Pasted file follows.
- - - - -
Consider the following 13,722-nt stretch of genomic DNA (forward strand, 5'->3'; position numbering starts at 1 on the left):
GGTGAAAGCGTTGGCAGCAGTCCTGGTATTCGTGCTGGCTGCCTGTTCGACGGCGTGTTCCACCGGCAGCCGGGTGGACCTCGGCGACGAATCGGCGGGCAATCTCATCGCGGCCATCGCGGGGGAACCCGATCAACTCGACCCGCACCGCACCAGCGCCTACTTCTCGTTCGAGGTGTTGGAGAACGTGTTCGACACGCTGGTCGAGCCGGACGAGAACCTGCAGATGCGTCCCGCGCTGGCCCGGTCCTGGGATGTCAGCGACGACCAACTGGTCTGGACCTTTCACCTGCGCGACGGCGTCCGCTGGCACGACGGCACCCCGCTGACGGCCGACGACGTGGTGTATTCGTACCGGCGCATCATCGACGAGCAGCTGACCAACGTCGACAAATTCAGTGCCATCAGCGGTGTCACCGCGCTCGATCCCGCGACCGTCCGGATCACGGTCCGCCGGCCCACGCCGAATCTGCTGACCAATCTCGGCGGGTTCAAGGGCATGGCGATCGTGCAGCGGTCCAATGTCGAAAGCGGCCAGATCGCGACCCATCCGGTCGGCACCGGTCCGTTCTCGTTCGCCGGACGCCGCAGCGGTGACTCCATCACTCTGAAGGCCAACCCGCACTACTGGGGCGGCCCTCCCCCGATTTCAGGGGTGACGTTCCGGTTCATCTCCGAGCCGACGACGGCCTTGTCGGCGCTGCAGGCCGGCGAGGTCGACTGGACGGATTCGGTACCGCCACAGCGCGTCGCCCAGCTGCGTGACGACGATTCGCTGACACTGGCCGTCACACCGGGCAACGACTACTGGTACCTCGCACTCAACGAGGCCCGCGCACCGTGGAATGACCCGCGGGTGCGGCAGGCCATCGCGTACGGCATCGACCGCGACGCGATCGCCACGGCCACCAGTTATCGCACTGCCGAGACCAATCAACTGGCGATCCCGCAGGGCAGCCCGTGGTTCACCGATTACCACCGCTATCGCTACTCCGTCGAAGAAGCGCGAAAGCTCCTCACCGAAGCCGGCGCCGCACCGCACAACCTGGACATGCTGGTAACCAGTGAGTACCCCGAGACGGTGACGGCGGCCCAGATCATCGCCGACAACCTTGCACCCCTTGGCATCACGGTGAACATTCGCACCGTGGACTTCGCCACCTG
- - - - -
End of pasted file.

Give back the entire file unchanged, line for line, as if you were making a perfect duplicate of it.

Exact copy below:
Consider the following 13,722-nt stretch of genomic DNA (forward strand, 5'->3'; position numbering starts at 1 on the left):
GGTGAAAGCGTTGGCAGCAGTCCTGGTATTCGTGCTGGCTGCCTGTTCGACGGCGTGTTCCACCGGCAGCCGGGTGGACCTCGGCGACGAATCGGCGGGCAATCTCATCGCGGCCATCGCGGGGGAACCCGATCAACTCGACCCGCACCGCACCAGCGCCTACTTCTCGTTCGAGGTGTTGGAGAACGTGTTCGACACGCTGGTCGAGCCGGACGAGAACCTGCAGATGCGTCCCGCGCTGGCCCGGTCCTGGGATGTCAGCGACGACCAACTGGTCTGGACCTTTCACCTGCGCGACGGCGTCCGCTGGCACGACGGCACCCCGCTGACGGCCGACGACGTGGTGTATTCGTACCGGCGCATCATCGACGAGCAGCTGACCAACGTCGACAAATTCAGTGCCATCAGCGGTGTCACCGCGCTCGATCCCGCGACCGTCCGGATCACGGTCCGCCGGCCCACGCCGAATCTGCTGACCAATCTCGGCGGGTTCAAGGGCATGGCGATCGTGCAGCGGTCCAATGTCGAAAGCGGCCAGATCGCGACCCATCCGGTCGGCACCGGTCCGTTCTCGTTCGCCGGACGCCGCAGCGGTGACTCCATCACTCTGAAGGCCAACCCGCACTACTGGGGCGGCCCTCCCCCGATTTCAGGGGTGACGTTCCGGTTCATCTCCGAGCCGACGACGGCCTTGTCGGCGCTGCAGGCCGGCGAGGTCGACTGGACGGATTCGGTACCGCCACAGCGCGTCGCCCAGCTGCGTGACGACGATTCGCTGACACTGGCCGTCACACCGGGCAACGACTACTGGTACCTCGCACTCAACGAGGCCCGCGCACCGTGGAATGACCCGCGGGTGCGGCAGGCCATCGCGTACGGCATCGACCGCGACGCGATCGCCACGGCCACCAGTTATCGCACTGCCGAGACCAATCAACTGGCGATCCCGCAGGGCAGCCCGTGGTTCACCGATTACCACCGCTATCGCTACTCCGTCGAAGAAGCGCGAAAGCTCCTCACCGAAGCCGGCGCCGCACCGCACAACCTGGACATGCTGGTAACCAGTGAGTACCCCGAGACGGTGACGGCGGCCCAGATCATCGCCGACAACCTTGCACCCCTTGGCATCACGGTGAACATTCGCACCGTGGACTTCGCCACCTG